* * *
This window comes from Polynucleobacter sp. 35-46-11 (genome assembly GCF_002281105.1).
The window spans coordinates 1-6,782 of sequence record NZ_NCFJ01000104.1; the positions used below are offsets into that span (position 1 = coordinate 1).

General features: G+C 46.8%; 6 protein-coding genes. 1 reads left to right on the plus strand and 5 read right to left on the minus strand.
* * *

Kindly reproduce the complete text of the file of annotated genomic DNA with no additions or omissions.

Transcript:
This window comes from Polynucleobacter sp. 35-46-11 (genome assembly GCF_002281105.1).
The window spans coordinates 1-6,782 of sequence record NZ_NCFJ01000104.1; the positions used below are offsets into that span (position 1 = coordinate 1).

General features: G+C 46.8%; 6 protein-coding genes. 1 reads left to right on the plus strand and 5 read right to left on the minus strand.